After surgery, the baby was kept in NICU on ventilator and monitored. Repeat blood culture done post-operatively was negative. She was started on peripheral parenteral nutrition the next day and switched to oral feeding, gradually starting from the 6th post-operative day. The Tegaderm dressing was changed and the wound was washed with normal saline every 72 hours. On 4th post-operative day, purulent fluid started oozing from the wound. Peritoneal fluid was then sent for culture turned positive for Candida Tropicalis and Acinetobacter (Multi Drugs Resistant). The patient was treated with colomycin and fluconazole for the respective organisms. She was discharged on the 10th postoperative day in good condition. On follow up, the child is now 6 months old and doing well (Figure 3). She has developed a small umbilical hernia which is being managed expectantly.

Figure 3: Follow-up picture of the patient with a healed incision and the umbilical cord sloughed off.

DISCUSSION

Gastroschisis is a common abdominal wall defect in the neonates and its management is aimed at returning the eviscerated contents back into the abdominal cavity followed by the closure of the defect. Despite being a manageable condition, it has a high mortality rate with contrasting statistics; 75% to 100% in low middle income countries and less than 4% in high income countries, establishing the essential role of surgical management in survival.[4]

A number of surgical techniques have been described in literature which include primary closure, staged closure and plastic sutureless closure.[5-7] The plastic sutureless method involves reduction of abdominal viscera into the cavity followed by an umbilical remnant covering reinforced by Tegaderm dressings. This technique is either used as primary or secondary after silo placement, however in our case primary intervention after bowel reduction was undertaken.

A meta-analysis by Miyaki et al, showed plastic closure as a cost effective technique as it decreases ventilator time and hospital stay.[8] Since sutureless closure can also be employed as a bedside technique, it avoids the added cost of operation theatres and general anesthesia. Whereas, staged silo reduction technique required longer ventilatory support and hospital stay. Both the monetary cost and risk of post-operative infection are deemed much lower in the sutureless closure as the procedure involves the use of umbilical cord which is an autologous tissue. This technique also has less risk of infections[9] Similarly, we were able to wash the wound with normal saline at the time of dressing change which helped cleaning the pus thus treating the infection quickly. Moreover, the cosmetic outcome is quite acceptable due to cicatrization and secondary healing leading to a centrally positioned umbilicus.[3]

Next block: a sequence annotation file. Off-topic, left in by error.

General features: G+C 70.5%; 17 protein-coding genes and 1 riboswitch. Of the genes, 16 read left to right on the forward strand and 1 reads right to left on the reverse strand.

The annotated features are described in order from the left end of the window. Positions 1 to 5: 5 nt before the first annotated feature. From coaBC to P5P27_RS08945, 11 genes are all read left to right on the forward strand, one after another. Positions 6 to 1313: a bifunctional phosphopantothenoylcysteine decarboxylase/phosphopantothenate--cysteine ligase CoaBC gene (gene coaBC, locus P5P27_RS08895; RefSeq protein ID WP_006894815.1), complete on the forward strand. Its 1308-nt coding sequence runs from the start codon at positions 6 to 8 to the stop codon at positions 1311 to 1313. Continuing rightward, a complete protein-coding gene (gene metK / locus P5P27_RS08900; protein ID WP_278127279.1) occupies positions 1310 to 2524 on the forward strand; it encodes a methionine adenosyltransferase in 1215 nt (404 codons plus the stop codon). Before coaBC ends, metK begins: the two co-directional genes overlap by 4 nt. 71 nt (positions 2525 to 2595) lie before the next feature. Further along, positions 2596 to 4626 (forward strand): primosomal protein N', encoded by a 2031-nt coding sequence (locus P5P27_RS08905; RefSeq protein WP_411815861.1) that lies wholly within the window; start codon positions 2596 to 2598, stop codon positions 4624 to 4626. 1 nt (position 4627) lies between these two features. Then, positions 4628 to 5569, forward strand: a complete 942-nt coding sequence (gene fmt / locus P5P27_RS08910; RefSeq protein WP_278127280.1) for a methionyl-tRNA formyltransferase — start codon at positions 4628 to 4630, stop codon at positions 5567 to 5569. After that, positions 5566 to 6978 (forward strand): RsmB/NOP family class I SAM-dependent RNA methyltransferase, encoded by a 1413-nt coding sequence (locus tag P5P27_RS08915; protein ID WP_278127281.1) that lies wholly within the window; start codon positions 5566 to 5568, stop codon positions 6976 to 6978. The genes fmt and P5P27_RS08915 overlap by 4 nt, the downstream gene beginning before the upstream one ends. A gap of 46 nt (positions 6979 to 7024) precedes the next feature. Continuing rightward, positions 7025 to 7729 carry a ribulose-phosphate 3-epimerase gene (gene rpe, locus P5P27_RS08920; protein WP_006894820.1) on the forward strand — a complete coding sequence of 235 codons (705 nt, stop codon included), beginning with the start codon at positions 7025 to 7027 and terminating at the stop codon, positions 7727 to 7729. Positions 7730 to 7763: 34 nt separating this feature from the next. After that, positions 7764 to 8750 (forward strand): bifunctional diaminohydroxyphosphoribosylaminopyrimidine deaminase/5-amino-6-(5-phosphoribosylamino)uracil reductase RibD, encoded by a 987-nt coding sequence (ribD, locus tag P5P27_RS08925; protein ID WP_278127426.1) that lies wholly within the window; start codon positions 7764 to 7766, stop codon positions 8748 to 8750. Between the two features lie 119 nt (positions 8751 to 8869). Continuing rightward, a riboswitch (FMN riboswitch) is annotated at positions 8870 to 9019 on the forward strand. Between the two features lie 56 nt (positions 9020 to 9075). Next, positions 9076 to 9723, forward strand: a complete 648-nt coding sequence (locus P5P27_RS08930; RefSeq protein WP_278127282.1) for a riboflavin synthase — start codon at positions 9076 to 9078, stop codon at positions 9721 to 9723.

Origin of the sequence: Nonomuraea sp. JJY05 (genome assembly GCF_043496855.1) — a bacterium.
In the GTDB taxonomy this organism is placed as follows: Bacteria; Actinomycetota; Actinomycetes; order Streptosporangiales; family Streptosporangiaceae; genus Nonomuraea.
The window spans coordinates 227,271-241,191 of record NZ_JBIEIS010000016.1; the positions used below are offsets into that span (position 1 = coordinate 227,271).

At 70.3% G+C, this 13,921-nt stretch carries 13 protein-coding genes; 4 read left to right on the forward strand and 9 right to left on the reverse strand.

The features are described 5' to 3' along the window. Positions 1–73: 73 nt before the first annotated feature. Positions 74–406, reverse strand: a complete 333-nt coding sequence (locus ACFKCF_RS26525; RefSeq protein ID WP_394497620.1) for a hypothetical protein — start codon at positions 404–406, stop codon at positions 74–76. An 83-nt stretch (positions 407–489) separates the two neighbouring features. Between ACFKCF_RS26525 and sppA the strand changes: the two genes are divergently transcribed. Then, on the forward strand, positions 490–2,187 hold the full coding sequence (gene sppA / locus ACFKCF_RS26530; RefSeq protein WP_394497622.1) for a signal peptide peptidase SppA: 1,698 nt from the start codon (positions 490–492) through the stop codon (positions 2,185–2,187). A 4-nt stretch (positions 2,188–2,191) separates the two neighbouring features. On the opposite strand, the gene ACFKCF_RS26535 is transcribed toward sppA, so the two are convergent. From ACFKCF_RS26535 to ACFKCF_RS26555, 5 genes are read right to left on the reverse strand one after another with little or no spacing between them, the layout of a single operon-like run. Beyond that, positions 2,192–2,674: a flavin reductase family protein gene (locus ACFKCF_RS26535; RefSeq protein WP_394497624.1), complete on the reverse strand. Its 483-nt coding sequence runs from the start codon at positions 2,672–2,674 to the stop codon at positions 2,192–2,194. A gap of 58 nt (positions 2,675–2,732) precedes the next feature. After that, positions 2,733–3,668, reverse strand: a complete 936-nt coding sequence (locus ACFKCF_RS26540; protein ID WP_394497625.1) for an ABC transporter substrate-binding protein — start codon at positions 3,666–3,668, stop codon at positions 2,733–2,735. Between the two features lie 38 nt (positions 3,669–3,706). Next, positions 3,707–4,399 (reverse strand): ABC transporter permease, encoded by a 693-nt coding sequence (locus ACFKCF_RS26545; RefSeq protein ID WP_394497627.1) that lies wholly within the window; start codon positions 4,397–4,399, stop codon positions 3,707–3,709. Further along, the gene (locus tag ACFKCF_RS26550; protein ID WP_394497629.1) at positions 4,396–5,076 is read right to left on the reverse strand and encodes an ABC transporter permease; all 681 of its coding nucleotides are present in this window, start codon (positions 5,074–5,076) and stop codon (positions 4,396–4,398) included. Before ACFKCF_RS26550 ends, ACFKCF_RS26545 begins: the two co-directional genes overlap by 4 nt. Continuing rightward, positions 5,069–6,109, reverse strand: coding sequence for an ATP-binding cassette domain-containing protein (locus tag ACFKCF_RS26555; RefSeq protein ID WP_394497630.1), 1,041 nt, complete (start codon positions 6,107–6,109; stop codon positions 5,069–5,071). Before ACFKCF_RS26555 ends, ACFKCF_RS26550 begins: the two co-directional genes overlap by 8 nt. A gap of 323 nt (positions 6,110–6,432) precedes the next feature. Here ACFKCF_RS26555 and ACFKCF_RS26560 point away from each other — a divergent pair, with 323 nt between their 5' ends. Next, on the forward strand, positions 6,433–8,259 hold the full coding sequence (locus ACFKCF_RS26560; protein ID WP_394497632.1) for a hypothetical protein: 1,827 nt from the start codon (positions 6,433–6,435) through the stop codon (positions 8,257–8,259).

In conclusion, plastic sutureless technique is a cost effective treatment modality especially for resource constrained countries. The technique also has added benefits of less chances of infections and short hospital stay.

Conflicts of interest. None declared

Source of Support: Nil

Author contributions: All authors contributed equally in concept, drafting, literature review, and approval of final manuscript.

Consent Statement: Authors declared that they have informed written consent for publication of this case report including clinical material (photographs/video), and every effort will be made to conceal the identity of the patient although not fully guaranteed.

  1. (). . Jones AM, Isenburg J, Salemi JL, Arnold KE, Mai CT, Aggarwal D, et al. Increasing prevalence of gastroschisis--14 States, 1995-2012. MMWR Morb Mortal Wkly Rep. 2016; 65:23-6.
  2. (). . Wittekindt B, Schloesser R, Doberschuetz N, Salzmann-Manrique E, Grossmann J, Misselwitz B, et al. Epidemiology and outcome of major congenital malformations in a large german county. Eur J Pediatr Surg. 2019; 29:282-9.
  3. (). . Sandler A, Lawrence J, Meehan J, Phearman L, Soper R. A plastic sutureless abdominal wall closure in gastroschisis. J Pediatr Surg. 2004; 39:738-41.
  4. (). . Wright NJ, Langer M, Norman IC, Akhbari M, Wafford QE, Ade-Ajayi N, et al. Improving outcomes for neonates with gastroschisis in low-income and middle-income countries: a systematic review protocol. BMJ Paediatr Open. 2018; 2:e000392.
  5. (). . Kidd JN, Levy MS, Wagner CW. Staged reduction of gastroschisis: a simple method. Pediatr Surg Int. 2001; 17:242-4.
  6. (). . Bianchi A, Dickson AP. Elective delayed reduction and no anesthesia: 'minimal intervention management' for gastrochisis. J Pediatr Surg. 1998; 33:1338-40.
  7. (). . Lee SC, Jung SE, Kim WK. Silo formation without suturing in gastroschisis: use of Steridrape for delayed repair. J Pediatr Surg. 1997; 32:66-8.
  8. (). . Miyake H, Seo S, O'Connell JS, Janssen Lok M, Pierro A. Safety and usefulness of plastic closure in infants with gastroschisis: a systematic review and meta-analysis. Pediatr Surg Int. 2019; 35:107-16.
  9. (). . Bruzoni M, Jaramillo JD, Dunlap JL, Abrajano C, Stack SW, Hintz SR, et al. Sutureless vs sutured gastroschisis closure: A prospective randomized controlled trial. J Am Coll Surg. 2017; 224:1091-6 e1.